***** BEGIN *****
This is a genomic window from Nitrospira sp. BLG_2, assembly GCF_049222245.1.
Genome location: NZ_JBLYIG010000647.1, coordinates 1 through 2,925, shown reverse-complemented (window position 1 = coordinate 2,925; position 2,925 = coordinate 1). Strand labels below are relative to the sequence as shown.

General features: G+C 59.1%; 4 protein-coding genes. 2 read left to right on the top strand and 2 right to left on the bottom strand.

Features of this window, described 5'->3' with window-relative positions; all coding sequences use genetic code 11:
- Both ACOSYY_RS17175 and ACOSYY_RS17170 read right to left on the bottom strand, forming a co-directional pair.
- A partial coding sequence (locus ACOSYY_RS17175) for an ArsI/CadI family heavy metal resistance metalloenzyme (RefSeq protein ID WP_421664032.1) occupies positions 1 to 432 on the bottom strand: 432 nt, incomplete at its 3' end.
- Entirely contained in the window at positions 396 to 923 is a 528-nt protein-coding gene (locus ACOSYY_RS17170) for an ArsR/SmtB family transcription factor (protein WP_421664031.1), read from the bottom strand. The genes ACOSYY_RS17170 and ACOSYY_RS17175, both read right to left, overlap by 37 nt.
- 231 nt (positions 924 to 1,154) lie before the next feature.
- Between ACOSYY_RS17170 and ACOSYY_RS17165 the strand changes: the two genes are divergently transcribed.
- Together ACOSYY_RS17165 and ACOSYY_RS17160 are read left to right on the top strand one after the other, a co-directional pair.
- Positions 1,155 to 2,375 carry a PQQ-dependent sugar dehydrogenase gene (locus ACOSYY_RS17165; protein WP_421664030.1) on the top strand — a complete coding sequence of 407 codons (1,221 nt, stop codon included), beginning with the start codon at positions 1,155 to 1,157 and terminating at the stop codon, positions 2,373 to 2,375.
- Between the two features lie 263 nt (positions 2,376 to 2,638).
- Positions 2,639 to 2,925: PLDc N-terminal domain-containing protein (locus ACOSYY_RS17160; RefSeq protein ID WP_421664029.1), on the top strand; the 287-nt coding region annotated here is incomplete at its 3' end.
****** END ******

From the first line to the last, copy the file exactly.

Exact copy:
This is a genomic window from Nitrospira sp. BLG_2, assembly GCF_049222245.1.
Genome location: NZ_JBLYIG010000647.1, coordinates 1 through 2,925, shown reverse-complemented (window position 1 = coordinate 2,925; position 2,925 = coordinate 1). Strand labels below are relative to the sequence as shown.

General features: G+C 59.1%; 4 protein-coding genes. 2 read left to right on the top strand and 2 right to left on the bottom strand.

Features of this window, described 5'->3' with window-relative positions; all coding sequences use genetic code 11:
- Both ACOSYY_RS17175 and ACOSYY_RS17170 read right to left on the bottom strand, forming a co-directional pair.
- A partial coding sequence (locus ACOSYY_RS17175) for an ArsI/CadI family heavy metal resistance metalloenzyme (RefSeq protein ID WP_421664032.1) occupies positions 1 to 432 on the bottom strand: 432 nt, incomplete at its 3' end.
- Entirely contained in the window at positions 396 to 923 is a 528-nt protein-coding gene (locus ACOSYY_RS17170) for an ArsR/SmtB family transcription factor (protein WP_421664031.1), read from the bottom strand. The genes ACOSYY_RS17170 and ACOSYY_RS17175, both read right to left, overlap by 37 nt.
- 231 nt (positions 924 to 1,154) lie before the next feature.
- Between ACOSYY_RS17170 and ACOSYY_RS17165 the strand changes: the two genes are divergently transcribed.
- Together ACOSYY_RS17165 and ACOSYY_RS17160 are read left to right on the top strand one after the other, a co-directional pair.
- Positions 1,155 to 2,375 carry a PQQ-dependent sugar dehydrogenase gene (locus ACOSYY_RS17165; protein WP_421664030.1) on the top strand — a complete coding sequence of 407 codons (1,221 nt, stop codon included), beginning with the start codon at positions 1,155 to 1,157 and terminating at the stop codon, positions 2,373 to 2,375.
- Between the two features lie 263 nt (positions 2,376 to 2,638).
- Positions 2,639 to 2,925: PLDc N-terminal domain-containing protein (locus ACOSYY_RS17160; RefSeq protein ID WP_421664029.1), on the top strand; the 287-nt coding region annotated here is incomplete at its 3' end.